Provincial transfers
Oral Questions

2:55 p.m.

Conservative

Steven Blaney Lévis—Bellechasse, QC

Mr. Speaker, as we all know the Liberals slashed transfer payments to the provinces in order to resolve their structural deficit, which resulted in great upheaval in health care and the closure of the Armagh hospital in Bellechasse.

Happily, in its 2010 budget, our Conservative government is maintaining and increasing transfers to the provinces to maintain quality health care, education and social services across the country.

Could my colleague, the Minister of Natural Resources, explain the many benefits of Canada's economic action plan for Quebec?

Provincial transfers
Oral Questions

2:55 p.m.

Mégantic—L'Érable
Québec

Conservative

Christian Paradis Minister of Natural Resources

Mr. Speaker, that is an excellent question. As we know, the Liberals never acknowledged there was any fiscal imbalance. Who resolved it? The Conservative Government. In the 1990s, the Liberals cut transfers to Quebec. Who promised to never again balance Ottawa's budget on the back of Quebec? It was the Conservative government. In 2005-06, the Liberals transferred $12.5 billion to Quebec. Today, the transfers total $19.3 billion. Who increased the transfers to Quebec by $6.8 billion? The Conservative government.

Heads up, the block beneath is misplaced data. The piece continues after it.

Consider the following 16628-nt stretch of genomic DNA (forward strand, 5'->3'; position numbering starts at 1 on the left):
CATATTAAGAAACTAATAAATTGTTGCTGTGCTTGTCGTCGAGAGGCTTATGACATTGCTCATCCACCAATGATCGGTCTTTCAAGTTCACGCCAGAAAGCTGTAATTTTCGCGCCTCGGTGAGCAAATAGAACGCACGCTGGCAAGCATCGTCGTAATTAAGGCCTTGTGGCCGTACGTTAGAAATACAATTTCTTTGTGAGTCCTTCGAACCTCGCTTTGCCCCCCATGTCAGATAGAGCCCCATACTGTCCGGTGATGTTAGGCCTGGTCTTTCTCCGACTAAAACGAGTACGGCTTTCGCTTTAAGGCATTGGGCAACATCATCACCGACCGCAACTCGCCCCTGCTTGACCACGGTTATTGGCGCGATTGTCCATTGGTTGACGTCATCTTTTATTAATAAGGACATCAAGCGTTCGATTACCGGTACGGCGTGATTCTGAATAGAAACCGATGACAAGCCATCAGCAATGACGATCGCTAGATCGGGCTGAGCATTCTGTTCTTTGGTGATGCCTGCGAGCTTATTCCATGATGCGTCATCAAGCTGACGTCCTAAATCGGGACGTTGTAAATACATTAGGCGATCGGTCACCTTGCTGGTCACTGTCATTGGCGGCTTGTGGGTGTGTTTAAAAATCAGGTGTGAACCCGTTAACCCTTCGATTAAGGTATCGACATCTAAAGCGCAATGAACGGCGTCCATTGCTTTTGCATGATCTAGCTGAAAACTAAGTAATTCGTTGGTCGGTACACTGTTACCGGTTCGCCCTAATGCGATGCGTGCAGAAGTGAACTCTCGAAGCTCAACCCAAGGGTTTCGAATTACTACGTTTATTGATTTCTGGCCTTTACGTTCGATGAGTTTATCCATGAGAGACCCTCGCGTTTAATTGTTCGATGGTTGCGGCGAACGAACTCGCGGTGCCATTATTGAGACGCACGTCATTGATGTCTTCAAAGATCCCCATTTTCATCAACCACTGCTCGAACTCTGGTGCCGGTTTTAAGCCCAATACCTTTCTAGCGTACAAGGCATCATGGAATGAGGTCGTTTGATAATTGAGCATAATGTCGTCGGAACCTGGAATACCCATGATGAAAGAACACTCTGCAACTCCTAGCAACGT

When Premier Jean Charest said the 70% increase in transfers to Quebec over what they were under the Liberals was good news--

Provincial transfers
Oral Questions

3 p.m.

Liberal

The Speaker Peter Milliken

The hon. member for Lac-Saint-Louis.

Environment Canada
Oral Questions

3 p.m.

Liberal

Francis Scarpaleggia Lac-Saint-Louis, QC

Mr. Speaker, the Prime Minister is at it again. Not only must Environment Canada scientists get government approval for their answers before an interview, they must also write a report on the interview after. This is censorship reminiscent of the censorship on science practised in dictatorships. It flies in the face of Canadian values of freedom.